But initiatives like the WCF don’t just serve a religious and ideological purpose. They also play an important geopolitical role. It is through these organisations that Russia has developed connections with many European political elites.
Russian oligarchs linked to foreign intelligence operations have directly and indirectly participated in the WCF. While there is no hard evidence of any direct involvement with the WCF, Konstantin Malofeev is a Russian billionaire who promotes Orthodox Christian narratives, and his personal assistant, Alexey Komov, is the conference’s Russian representative. Furthermore, former Russian Railways CEO Vladimir Yakunin has reportedly financially contributed to the organisation, and his wife, Natalia Yakunina, is said to participate in the conference annually.
It is through Komov that the former Italian deputy prime minister, Matteo Salvini, was connected to the Kremlin. Komov also played a vital role in the connection between Russia and France’s far-right movements. Komov invited Front National MEP Aymeric Chauprade to the same anti-LGBTI+ conference in Moscow that Novak attended.
It is obvious that the participation of European policymakers in these international organisations is not only a threat to the LGBTI+ community, but also to European democracy and national security. The sole reason for Russia to invest in organisations like WCF is to undermine European values. The Kremlin wages an international war against democracy, and the cultural and soft power perspective is an important frontline for them.
Reason For Hope?
The Polish presidential elections also showed that the appeal of liberal democracy is not gone in the region.
In distinction from Duda, the opposition candidate Rafal Trzaskowski was portrayed as liberal and progressive. As mayor of Warsaw, Traskowski introduced an ‘LGBT equality declaration’. The charter was intended to ensure that all agencies, from schools to the environmental service, had to ensure equality for LGBTI+ people. As mayor, he also participated in the equality parade in 2019 (‘Parada Rownosci’, the Polish name for Pride).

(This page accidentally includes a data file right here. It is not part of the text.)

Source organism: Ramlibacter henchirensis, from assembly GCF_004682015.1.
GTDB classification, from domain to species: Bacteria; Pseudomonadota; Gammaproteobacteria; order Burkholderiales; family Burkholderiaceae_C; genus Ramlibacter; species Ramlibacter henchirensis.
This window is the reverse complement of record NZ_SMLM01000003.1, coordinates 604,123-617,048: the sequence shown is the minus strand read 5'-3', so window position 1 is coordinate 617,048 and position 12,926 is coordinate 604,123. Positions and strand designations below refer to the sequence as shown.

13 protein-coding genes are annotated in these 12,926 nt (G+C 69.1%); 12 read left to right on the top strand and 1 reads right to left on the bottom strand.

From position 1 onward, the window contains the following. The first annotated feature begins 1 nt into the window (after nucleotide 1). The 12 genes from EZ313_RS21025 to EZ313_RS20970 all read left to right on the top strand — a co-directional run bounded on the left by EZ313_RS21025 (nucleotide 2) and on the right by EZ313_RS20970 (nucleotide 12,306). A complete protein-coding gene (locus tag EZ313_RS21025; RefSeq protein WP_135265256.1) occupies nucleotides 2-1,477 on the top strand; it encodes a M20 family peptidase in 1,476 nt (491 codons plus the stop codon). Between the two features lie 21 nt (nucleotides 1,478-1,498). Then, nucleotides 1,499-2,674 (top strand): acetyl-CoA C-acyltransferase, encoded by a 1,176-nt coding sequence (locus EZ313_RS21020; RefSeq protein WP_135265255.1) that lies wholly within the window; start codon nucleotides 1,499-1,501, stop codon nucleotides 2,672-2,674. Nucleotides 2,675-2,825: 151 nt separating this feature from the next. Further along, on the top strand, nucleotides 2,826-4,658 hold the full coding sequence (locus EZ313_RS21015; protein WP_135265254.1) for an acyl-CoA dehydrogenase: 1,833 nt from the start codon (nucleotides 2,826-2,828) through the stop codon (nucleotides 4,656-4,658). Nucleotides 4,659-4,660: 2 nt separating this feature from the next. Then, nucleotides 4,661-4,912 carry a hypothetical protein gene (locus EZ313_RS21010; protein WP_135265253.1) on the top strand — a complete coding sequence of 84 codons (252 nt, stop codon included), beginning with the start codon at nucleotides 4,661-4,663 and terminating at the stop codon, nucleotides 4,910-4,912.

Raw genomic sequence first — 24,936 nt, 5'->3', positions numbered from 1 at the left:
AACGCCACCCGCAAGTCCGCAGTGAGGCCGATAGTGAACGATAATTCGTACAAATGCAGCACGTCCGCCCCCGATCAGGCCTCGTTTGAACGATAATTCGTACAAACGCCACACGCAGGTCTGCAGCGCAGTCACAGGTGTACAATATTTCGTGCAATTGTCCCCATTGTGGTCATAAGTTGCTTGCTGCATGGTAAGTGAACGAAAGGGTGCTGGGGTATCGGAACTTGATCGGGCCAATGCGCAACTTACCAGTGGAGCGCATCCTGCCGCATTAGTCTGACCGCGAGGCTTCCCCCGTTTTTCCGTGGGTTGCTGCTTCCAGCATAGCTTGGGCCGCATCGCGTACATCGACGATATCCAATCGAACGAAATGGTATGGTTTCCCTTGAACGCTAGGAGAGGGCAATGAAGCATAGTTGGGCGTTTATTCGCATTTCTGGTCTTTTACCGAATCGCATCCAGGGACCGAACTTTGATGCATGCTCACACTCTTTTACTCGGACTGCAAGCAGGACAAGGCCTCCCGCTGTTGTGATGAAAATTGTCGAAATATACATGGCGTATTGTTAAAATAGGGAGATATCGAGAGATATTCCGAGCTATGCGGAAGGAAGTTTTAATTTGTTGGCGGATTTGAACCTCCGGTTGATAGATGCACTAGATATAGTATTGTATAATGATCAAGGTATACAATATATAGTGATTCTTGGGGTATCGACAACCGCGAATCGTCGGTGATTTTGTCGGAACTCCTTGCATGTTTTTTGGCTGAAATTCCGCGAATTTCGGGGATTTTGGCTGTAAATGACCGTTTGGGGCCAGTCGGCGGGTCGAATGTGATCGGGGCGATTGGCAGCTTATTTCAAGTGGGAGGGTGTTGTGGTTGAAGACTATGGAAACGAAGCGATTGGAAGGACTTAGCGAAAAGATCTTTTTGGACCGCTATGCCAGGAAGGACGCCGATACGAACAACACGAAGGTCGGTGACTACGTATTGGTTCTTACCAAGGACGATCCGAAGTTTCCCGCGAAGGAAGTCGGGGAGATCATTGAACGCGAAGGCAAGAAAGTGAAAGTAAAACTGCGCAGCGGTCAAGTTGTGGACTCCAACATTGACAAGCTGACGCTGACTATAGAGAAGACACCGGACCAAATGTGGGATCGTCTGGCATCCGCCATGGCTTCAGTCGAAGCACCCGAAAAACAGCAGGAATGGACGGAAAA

But despite his image, Trzaskowski remained remarkably silent on LGBTI+ rights during the election campaign. It is likely that he did so to appeal to the widest possible audience. If he wanted to win in the second round, he had to address the voters of the far-right candidate, Krzysztof Bosak, as well.
Still, his personal message is not always echoed by his party, the Civic Platform (PO), which has a moderate but complex discourse concerning social issues like LGBTI+ rights. The previous governments led by PO made no progress on such rights. And in Lublin, one of Poland’s largest cities, the mayor is himself a member of PO and has tried to ban the equality parade.
Nonetheless, barely a few months ago nobody would have imagined that the second round of the Polish presidential elections would be so close. The candidacy of Trzaskowski reaffirms the fact that the opposition and civil society in Poland is not dead. It also shows that the opposition is getting closer to defeating the PiS.
Poland might be one of the most religious countries in Europe. Yet, it has also been one of its most pro-European and socially engaged countries. Nobody is born with bigotry. And human rights defenders in Poland won’t give up until everybody is equal.
Rémy Bonny (@RemyBonny) is a Belgian political scientist who lived in Poland and Hungary, and is currently setting up the European Coalition for LGBTI Security and Equality, a Brussels-based watchdog that will structurally monitor the anti-LGBTI+ movement in the EU and its links to foreign governments.
The views expressed in this Commentary are the author’s, and do not represent those of RUSI or any other institution.